Campaigners for Scottish independence have suffered a setback this morning with the release of new polling.
Campaigners for Scottish independence have suffered a setback this morning with the release of polling indicating that the momentum being built in favour of Scotland splitting from the UK may have come to a halt.
According to the data prepared by TNS, of the 1019 adults aged over 16 polled 42 per cent indicated that they intend to vote yes, 28 per cent no while 30 per cent did not know how they will vote.
Looking only at those who say they are certain to vote in September’s referendum, the margin between the two camps stays the same, with 46 per cent preferring to stay in the union and 32 per cent going for independence. Just under a quarter (22 per cent) of this group did not know how they would vote.
The findings come just days after polling conducted by ICM for Scotland on Sunday, which found that 39 per cent intend to vote in favour of independence compared to 46 per cent who intend to vote no and 15 per cent who did not know how they would vote.
Commenting on the findings, head of TNS in Scotland Tom Costley said:
“It would appear that there is now a settled group of voters who have more or less made up their minds to vote either Yes or No.
“Despite the best efforts of the two campaigns, there continues to be a significant number of people in the ‘don’t know’ category.”
Responding to the poll, chief executive of Yes Scotland Blair Jenkins sought to point to other polls published this month showing that the direction of travel is towards independence. He explained:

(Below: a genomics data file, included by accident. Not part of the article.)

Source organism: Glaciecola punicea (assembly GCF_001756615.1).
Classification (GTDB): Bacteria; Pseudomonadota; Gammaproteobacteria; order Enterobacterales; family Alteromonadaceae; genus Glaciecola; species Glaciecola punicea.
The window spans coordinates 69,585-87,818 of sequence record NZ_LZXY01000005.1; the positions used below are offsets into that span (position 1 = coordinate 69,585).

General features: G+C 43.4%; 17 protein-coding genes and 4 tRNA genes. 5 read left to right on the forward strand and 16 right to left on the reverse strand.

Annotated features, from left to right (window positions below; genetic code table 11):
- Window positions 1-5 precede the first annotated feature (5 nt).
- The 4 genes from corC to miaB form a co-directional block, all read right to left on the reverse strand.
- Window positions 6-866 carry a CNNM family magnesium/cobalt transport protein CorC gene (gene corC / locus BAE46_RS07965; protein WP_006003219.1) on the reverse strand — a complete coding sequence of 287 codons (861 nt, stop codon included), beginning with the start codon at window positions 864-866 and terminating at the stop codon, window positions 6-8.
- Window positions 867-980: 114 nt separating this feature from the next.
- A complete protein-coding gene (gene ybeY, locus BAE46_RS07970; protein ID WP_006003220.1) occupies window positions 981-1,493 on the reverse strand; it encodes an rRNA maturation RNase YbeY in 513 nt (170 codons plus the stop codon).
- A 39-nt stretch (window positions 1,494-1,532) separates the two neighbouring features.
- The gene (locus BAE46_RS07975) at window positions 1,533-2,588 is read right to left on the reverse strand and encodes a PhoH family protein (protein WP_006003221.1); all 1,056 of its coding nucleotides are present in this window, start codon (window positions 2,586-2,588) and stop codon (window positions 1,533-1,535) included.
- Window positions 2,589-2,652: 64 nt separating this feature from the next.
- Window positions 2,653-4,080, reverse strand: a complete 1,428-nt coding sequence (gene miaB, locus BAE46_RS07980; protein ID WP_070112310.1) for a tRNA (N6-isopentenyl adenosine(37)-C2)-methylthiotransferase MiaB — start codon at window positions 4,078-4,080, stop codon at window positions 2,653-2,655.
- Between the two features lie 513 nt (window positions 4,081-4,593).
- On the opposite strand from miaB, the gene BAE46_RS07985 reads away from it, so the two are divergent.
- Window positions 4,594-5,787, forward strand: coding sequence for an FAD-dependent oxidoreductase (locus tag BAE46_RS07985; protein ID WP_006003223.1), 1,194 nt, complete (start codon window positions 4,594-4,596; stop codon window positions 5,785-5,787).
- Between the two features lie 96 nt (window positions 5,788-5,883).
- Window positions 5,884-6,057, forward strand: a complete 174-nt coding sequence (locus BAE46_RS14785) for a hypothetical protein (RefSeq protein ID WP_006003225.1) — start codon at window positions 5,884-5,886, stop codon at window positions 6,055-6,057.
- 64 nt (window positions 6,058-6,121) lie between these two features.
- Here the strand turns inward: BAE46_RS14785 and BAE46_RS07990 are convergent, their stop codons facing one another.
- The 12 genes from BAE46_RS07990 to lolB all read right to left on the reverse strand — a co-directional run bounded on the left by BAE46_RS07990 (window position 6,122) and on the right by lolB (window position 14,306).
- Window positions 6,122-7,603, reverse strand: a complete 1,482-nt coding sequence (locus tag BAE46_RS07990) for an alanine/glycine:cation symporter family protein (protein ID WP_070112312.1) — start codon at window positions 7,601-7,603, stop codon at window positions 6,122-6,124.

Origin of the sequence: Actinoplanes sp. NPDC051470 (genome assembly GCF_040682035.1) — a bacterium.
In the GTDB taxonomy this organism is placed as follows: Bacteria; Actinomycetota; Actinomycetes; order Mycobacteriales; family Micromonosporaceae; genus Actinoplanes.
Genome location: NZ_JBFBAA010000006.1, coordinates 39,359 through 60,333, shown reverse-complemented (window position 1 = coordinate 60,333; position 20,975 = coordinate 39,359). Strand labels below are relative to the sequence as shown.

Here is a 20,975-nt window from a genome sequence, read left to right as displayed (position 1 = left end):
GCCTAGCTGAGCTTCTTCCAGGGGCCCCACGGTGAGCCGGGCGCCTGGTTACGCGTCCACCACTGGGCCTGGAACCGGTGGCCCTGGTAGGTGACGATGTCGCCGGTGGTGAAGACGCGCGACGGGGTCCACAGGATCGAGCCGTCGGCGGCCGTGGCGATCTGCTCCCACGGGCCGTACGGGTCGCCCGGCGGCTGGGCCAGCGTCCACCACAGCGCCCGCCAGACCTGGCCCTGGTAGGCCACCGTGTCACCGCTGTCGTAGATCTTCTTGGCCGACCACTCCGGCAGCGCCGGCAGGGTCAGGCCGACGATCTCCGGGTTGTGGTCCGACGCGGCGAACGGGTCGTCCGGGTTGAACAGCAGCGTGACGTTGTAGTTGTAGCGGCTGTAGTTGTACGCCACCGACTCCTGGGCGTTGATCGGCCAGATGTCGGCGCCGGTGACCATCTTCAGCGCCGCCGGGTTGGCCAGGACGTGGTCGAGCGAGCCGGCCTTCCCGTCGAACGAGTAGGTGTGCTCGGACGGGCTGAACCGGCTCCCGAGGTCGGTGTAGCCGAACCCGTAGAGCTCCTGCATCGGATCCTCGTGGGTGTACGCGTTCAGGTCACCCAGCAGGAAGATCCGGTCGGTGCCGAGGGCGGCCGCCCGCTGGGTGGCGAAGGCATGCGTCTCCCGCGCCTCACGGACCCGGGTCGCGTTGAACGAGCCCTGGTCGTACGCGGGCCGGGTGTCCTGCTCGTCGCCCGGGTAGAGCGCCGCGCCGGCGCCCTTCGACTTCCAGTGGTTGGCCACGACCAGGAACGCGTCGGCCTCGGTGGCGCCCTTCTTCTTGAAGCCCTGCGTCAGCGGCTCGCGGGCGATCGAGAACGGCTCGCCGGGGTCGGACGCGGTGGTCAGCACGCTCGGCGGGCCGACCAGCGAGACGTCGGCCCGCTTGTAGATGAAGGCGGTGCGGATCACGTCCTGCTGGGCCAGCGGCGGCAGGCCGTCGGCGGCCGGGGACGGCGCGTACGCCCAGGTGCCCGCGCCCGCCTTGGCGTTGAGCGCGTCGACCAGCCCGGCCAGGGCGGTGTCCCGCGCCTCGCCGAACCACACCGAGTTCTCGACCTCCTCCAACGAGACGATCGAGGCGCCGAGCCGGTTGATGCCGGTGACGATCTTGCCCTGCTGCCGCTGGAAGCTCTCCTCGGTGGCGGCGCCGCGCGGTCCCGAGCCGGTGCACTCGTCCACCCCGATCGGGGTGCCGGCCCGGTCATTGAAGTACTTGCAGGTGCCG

“The three other polls published in March all sampled after the TNS one started, and including these figures in a monthly poll of polls shows that Yes support is running at 44 per cent on average this month – and the gap with No has halved since November.
“The direction of travel is extremely encouraging, and we are confident that we will continue this progress and achieve a Yes vote in September, with the compelling message that Scotland can, should and must be independent.”
For Better Together, its campaign director Blair McDougall argued that the poll showed momentum was with the campaign to keep Scotland within the Union. He explained
“The momentum is clearly with the campaign for Scotland to remain in the UK, with support for separation falling even though it is already below historic levels.
“Alex Salmond’s failure to be honest about the consequences of separation is damaging his campaign.”
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